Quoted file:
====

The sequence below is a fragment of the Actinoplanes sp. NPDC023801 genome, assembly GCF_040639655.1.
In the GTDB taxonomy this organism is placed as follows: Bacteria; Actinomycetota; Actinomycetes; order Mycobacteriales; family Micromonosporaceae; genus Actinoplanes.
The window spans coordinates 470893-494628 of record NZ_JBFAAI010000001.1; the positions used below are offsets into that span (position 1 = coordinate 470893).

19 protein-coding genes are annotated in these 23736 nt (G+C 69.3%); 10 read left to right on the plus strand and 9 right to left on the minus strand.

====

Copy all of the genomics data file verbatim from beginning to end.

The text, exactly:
The sequence below is a fragment of the Actinoplanes sp. NPDC023801 genome, assembly GCF_040639655.1.
In the GTDB taxonomy this organism is placed as follows: Bacteria; Actinomycetota; Actinomycetes; order Mycobacteriales; family Micromonosporaceae; genus Actinoplanes.
The window spans coordinates 470893-494628 of record NZ_JBFAAI010000001.1; the positions used below are offsets into that span (position 1 = coordinate 470893).

19 protein-coding genes are annotated in these 23736 nt (G+C 69.3%); 10 read left to right on the plus strand and 9 right to left on the minus strand.